SOME STRANGE SHIT
March 2010: Payton’s first visit with Ruth and David today. As Andrew said, “that is some strange shit!”
Payton’s first visit with Ruth and David is a week after the TDM.
“I think we should both go. It might make things easier for Payton,” I told Andrew.
In Carole and Ruth’s most recent telephone conversation, Ruth had insisted, “Payton WILL NOT be adopted.” Did they think we had any say in adopting Payton, or think we were intent on taking her away from them? Had we gone from helpful friends to the enemy? In the same email, Carole relayed that she spoke with Charise, who said she could only have supervised visits with Payton. In her email, Carole said she was extremely angry to “be put in the same category as Ruth and David.”
My stomach tightly knotted, we pull into the parking lot at the assigned visitation building. Large buildings create a barrier between the parking lot and the street. They are newer, gray-silver and two stories high, with tall, skinny windows looking out over the area. Low-maintenance, hearty, flowering Manzanita plants outlined the buildings and separated them from the parking lot. Payton belts out songs in the backseat while Paige tries to keep up.
Ruth and David are walking across the courtyard. Ruth notices and our eyes meet through the glare on the windshield. She turns as if to walk over but at the last minute continues following David inside.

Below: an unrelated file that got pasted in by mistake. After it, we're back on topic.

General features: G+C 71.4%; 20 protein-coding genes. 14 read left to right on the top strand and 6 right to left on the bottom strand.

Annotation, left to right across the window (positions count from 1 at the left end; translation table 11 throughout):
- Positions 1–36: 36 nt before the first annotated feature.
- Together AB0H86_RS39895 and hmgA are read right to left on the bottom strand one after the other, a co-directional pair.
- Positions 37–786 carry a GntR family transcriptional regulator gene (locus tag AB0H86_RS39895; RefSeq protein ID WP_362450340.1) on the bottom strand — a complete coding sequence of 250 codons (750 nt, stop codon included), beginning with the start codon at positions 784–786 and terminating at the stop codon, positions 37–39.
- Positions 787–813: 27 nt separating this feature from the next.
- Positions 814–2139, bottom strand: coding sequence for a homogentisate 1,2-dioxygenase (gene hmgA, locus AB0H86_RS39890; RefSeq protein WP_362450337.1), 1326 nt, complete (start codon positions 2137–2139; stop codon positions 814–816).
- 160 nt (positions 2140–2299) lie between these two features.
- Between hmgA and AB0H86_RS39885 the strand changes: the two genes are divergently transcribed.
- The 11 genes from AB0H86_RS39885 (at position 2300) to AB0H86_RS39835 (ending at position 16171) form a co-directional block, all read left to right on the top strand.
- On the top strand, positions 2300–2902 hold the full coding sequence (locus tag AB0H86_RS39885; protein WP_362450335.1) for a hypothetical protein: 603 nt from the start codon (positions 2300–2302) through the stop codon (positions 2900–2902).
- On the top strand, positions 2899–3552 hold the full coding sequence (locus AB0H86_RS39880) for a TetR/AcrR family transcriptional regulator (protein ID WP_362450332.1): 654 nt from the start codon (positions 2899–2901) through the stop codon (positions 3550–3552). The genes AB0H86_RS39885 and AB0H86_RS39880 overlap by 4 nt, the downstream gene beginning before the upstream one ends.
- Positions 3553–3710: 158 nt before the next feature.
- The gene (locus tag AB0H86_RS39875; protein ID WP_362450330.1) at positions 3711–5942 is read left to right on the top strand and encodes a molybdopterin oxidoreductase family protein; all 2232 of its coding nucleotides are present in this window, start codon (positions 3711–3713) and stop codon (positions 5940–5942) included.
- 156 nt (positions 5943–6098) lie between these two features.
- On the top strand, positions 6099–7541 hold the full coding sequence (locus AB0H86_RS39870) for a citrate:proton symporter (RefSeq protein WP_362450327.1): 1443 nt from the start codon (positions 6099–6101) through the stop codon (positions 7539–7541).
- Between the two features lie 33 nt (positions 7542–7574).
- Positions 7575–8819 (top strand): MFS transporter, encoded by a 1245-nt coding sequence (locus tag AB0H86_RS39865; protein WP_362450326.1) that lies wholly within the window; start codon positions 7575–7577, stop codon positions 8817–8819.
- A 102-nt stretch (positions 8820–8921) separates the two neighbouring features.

I’m hyperventilating a bit. I take a couple of deep breaths but as I thought, they don’t work. Andrew sips his soda. The girls continue to sing. The moment is soft and surreal.
“Should we go?” Andrew asks, setting the empty can in the cup holder. I nod, not trusting myself to speak.
I hold Payton’s hand and Andrew carries Paige. We walk into the building and through a door that says “Visitations.” Ruth and David sit on the other side of the room. Generally the social worker accompanies the child to the visit to keep the foster family’s anonymity, pointless in our case
I’m hiding next to Andrew, trying to make myself invisible. I have a silly habit of playing with my hair when I’m nervous, which I’m doing now. I steal glance at Ruth and David. Ruth’s face is drawn; she is trying to mask her feelings but the slight downward curve of her lips and her sunken eyes reveal her sadness. She clutches a disposable coffee cup, fingers tapping the side of it.